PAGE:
FIG. 8 is a schematic view of a cross-section through the membrane in unassembled unstressed condition;
FIG. 9 is a schematic side view shown in section of a membrane pump with the rolling piston in the lower dead center position;
FIG. 10 is a side view similar to FIG. 9 with a rolling piston through 90° displaced in its revolving direction with regard to that shown in FIG. 9;
FIG. 11 is a sectioned side view of a modified form of the membrane pump with an auxiliary pressure member;
FIG. 12 is a partial cross-section through a membrane pump shown in a rest position;
FIG. 13 is a diagram illustrating the pressure condition in the sealing region of the diagram at different trailing angles of the rolling piston;
FIG. 14 is a diagram showing the contact pressure in relationship to the trailing angle of the rolling piston;
FIGS. 15-18 are schematic illustrations of the diaphragm for the calculation of the diaphragm sections;
FIGS. 19 and 20 correspond to the views shown FIGS. 4 and 5 of an annular membrane which is however provided with an annular bead; and
FIG. 21 illustrates the cross-section of the detail view indicated in FIG. 3 by the dash-dotted circle in which however the membrane is provided with an annular bead.
DESCRIPTION OF THE PREFERRED EMBODIMENTS
Referring now to the drawing and more specifically to FIGS. 1-3 of the same, it will be seen from FIG. 1 that the membrane pump 1 is provided with a drive motor 2 connected to a flange of the membrane pump. The pump 1 has a suction socket 3 aswell as a pressure socket 4 located in the same plane as the socket 3. The pump 1 and the drive motor 2 form a motor-pump aggregate. The motor 2 has a foot 37 by means of which it may be connected to the floor.
The inner construction of the pump 1 can best be visualized from FIGS. 2 and 3. The pump 1 has an annular working space 6 defined between the inner surface 7 constituted by a smooth layer of plastic material 47 of the pump housing 34 and thedeformable outer surface 8 of an annular membrane 9.
The annular membrane 9 is revolvingly pressed by a pressure member 11 constituted by a rolling piston 10 against the inner surface 7 of the housing. The rolling piston 10 is covered at its outer surface with a smooth layer of plastic material48. An eccentric drive 12 serves as drive for the rolling piston 10. The eccentric drive 12 is located within the interior of the hollow rolling piston which has an inner surface 18 coaxially arranged with the outer surface 13 thereof. The eccentricdrive 12 comprises a rolling piston drive elemt 14. The latter includes a drive shaft 15, an arm 16 connected to the inner end of the drive shaft and extending substantially normal to the axis thereof and carrying at its free end a roller, preferably aball bearing 17. When the eccentric drive 12 is moved in the direction as indicated by the arrow Pf1, the ball bearing 17 rolls on the inner surface 18 of the rolling piston 10. Correspondingly the annular membrane 9 is also revolvingly pressed in asealing region Pr against the inner surface 7 of the housing. From this results a displacement of the fluid medium in the working space 6, especially in the pressure compartment 6b thereof. This fluid medium to be pumped by the pump is indicated bydots in the pressure compartment 6b and in the suction compartment 6a by small crosses.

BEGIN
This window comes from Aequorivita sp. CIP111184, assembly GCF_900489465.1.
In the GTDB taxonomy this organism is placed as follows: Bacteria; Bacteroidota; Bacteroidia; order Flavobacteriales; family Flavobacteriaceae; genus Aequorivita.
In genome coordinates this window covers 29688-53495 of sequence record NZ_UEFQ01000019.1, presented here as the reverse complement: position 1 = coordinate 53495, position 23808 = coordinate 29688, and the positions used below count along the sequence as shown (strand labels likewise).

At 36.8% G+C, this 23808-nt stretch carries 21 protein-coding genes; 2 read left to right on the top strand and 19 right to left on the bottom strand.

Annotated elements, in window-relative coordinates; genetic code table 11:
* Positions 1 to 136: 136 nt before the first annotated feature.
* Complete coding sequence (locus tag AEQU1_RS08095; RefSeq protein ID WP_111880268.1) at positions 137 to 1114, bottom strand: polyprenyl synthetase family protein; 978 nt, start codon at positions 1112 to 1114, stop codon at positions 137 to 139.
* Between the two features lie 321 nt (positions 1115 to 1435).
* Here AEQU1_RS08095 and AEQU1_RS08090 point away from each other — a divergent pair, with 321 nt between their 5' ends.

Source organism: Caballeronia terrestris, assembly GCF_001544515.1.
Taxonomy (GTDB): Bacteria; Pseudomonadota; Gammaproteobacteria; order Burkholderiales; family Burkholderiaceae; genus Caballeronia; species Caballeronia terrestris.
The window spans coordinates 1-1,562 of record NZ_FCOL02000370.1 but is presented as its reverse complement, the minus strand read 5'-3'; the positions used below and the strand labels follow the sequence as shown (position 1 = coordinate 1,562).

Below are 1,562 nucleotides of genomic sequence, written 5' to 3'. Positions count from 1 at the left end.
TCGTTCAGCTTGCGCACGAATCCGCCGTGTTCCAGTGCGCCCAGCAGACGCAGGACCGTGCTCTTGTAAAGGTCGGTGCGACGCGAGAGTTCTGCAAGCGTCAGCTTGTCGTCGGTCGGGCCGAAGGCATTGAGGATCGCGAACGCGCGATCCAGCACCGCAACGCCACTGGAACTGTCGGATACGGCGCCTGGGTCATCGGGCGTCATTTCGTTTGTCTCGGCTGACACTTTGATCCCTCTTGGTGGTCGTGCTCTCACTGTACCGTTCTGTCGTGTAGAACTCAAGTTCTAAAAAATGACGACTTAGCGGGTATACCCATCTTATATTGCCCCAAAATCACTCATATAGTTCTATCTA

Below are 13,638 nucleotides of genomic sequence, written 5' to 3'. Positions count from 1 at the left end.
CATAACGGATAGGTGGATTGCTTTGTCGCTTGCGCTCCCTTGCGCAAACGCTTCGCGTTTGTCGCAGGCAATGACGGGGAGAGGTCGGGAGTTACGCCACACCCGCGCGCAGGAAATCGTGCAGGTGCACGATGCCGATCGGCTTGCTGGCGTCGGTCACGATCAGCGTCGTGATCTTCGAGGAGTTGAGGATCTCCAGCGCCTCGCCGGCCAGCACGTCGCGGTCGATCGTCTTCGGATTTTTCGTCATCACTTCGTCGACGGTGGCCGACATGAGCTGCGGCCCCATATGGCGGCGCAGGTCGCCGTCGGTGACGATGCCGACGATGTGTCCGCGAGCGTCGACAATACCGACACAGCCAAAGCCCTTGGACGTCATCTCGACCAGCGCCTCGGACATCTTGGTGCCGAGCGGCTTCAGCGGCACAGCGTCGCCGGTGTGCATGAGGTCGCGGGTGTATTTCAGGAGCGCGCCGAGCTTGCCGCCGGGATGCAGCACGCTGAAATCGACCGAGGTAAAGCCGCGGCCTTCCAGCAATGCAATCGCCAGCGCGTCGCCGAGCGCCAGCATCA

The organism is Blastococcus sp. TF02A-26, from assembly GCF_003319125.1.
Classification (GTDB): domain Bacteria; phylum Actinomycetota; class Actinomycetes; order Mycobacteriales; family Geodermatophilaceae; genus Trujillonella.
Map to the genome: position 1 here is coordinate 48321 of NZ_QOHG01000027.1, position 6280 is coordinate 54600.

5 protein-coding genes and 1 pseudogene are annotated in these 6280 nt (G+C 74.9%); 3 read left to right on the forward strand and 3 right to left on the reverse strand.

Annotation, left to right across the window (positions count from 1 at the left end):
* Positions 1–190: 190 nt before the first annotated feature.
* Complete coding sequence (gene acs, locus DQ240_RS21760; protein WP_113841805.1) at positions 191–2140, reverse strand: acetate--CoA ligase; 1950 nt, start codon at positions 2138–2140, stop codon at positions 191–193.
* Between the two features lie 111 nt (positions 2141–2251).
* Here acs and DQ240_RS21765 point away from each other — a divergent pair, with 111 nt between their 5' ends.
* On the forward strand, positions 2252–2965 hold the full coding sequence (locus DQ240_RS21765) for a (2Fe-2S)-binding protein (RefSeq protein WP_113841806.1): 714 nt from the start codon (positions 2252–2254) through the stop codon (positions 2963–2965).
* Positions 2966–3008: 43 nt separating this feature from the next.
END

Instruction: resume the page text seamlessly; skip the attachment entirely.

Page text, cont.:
The rolling piston 10 is according to the present invention tiltably arranged relative to the inner surface 7 of the housing as well as relative to the rolling piston drive element 14. At this possible tilting movement the inner surface 18 ofthe rolling piston will roll off the outer surface of the ball bearing 17, whereas the outer surface 13 of the rolling piston 10 will roll off of the inner surface of the outer housing with the annular membrane sandwiched therebetween. The tiltingmovement in the plane of rotation of the rolling piston 10 is obtained by the following diametrical arrangement: The outer radius r1 (arrow Pf4 in FIG. 2) of the eccentric drive 12, plus the respective thickness d of the rolling piston 10, plus therespective wall thickness w of the annular membrane 9 is about equal but preferably slightly smaller than the respective radius R1 of the inner surface 7 of the housing. This will provide between the pump parts 12, 17, 10 and 9 on the one hand, and theinner surface 7 of the housing some clearance S as indicated by the position of these members as shown in FIG. 12. In the position as shown in FIG. 12 the rolling piston 10 is shown in a neutral position in which it is not tilted relative to the rollingpiston drive element 14. Due to this clearance S the membrane 9 is not pressed against the inner surface 7 of the housing. The position of the rolling piston as shown in FIG. 12 illustrates therefore not an actual position occurring during operation ofthe pump, but this illustration serves only to explain the operation of the pump.